Stateline redevelopment clears another hurdle; Douglas County acknowledges blight
STATELINE — Most people wouldn’t associate Lake Tahoe with blight, but in order to form a redevelopment area at Stateline, that’s just what Douglas County commissioners did on Thursday.
Deputy District Attorney Zach Wadlé said Nevada law requires that the county accept a report finding that Stateline has blight that could be cured by redevelopment.
“Blight in Stateline, resulting from economic maladjustment, is severe, ongoing and unmistakable,” according to the report by Bender & Associates.
The report said that of the nine factors of blight provided for in state law, Stateline demonstrated eight of them.
Mike Bradford of the South Tahoe Alliance of Resorts said redevelopment would help transform Stateline’s economy from one reliant on gaming to one based on outdoor recreation.
A loop road around Stateline is one of the provisions sought by the group; the other is a year around entertainment venue.
Should the county approve the second reading of an ordinance creating the area, property tax increases inside the area will be dedicated to the agency to the tune of $47.2 million over the next 30 years.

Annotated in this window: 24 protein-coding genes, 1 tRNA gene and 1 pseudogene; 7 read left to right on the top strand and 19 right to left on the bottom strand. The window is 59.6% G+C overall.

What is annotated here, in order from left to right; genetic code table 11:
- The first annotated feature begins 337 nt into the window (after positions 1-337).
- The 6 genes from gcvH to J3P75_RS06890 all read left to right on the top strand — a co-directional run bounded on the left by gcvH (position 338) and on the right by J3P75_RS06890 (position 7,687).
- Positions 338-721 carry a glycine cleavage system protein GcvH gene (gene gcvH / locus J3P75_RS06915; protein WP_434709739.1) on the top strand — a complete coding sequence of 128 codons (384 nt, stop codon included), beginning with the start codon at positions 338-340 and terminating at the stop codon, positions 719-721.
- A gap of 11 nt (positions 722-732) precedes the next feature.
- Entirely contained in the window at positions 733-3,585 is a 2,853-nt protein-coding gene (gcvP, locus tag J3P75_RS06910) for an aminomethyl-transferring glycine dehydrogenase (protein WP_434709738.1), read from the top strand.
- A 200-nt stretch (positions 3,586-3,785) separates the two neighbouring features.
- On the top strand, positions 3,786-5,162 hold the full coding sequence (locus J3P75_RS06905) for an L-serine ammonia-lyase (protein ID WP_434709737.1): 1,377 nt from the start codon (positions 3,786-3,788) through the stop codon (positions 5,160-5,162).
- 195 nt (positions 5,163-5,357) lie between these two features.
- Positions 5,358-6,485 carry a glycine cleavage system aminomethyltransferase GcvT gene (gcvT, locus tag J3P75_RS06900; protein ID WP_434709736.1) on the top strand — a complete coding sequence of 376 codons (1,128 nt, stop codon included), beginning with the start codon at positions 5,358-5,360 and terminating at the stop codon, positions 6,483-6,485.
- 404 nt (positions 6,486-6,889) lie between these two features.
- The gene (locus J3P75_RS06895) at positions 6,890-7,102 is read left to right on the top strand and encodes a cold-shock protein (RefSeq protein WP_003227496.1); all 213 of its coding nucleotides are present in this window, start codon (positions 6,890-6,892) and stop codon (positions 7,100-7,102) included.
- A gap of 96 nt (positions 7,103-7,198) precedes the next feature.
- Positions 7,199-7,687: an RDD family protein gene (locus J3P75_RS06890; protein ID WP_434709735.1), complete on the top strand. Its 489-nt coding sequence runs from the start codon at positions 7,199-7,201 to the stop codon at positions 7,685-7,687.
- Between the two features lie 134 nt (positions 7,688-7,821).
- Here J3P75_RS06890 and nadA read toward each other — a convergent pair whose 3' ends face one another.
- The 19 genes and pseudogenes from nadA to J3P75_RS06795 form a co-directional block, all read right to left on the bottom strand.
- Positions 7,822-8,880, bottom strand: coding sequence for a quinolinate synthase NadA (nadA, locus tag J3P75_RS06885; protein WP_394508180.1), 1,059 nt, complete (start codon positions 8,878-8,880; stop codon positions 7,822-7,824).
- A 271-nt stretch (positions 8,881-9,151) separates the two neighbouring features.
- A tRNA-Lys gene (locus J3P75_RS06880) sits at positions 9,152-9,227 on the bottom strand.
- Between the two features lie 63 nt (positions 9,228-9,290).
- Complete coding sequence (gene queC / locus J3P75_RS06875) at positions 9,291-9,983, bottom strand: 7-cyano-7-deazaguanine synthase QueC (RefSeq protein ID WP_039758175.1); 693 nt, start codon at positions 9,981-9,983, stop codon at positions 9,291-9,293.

Bradford said the group wants to ensure that emergency services aren’t affected by the redevelopment agency.
“We recognize this could have an effect on the Tahoe Douglas Fire Protection District,” he said. “We hope they do have more calls, because by doing this we hope to have many more people in the area.”
According to the redevelopment report, the high-rise casinos at Stateline were built when gaming was the chief reason people visited Lake Tahoe.
“These five casinos were all built in a different era when gaming was the overriding reason to visit,” the report said. “Over the past several decades, the decline in Stateline’s economy has been dramatic. From declining employment, to reduced gaming revenue, … to competition for discretionary spending from California shops and restaurants, this trend is ominous.”
Commissioners were concerned that they would have to review building permits under a provision in the report.
“Let us suppose I want to remodel a bar in one of my casinos,” commissioner Greg Lynn said hypothetically. “Does the RDA have to approve that? We might end up putting a dampening effect on an area we are trying to improve.”
Community development director Mimi Moss said that commissioners, sitting as the redevelopment board, do not review building permits in the current redevelopment.
Wadlé said he would research the issue and get back to commissioners before the second reading of the ordinance on Feb. 18.
Before that happens, the ordinance must be published.
The redevelopment area includes Edgewood, the Hard Rock, Harrah’s, Harvey’s, the Lakeside Inn, Montbleu, Wells Fargo and Tahoe Shores mobile home court.
Douglas County’s other redevelopment area stretches from the shopping centers at Topsy Way to Genoa. Redevelopment money was used to build the Genoa Vista Trail, improve Vista Grande in Indian Hills and will help fund improvements to the North Valley Wastewater Treatment Plant.
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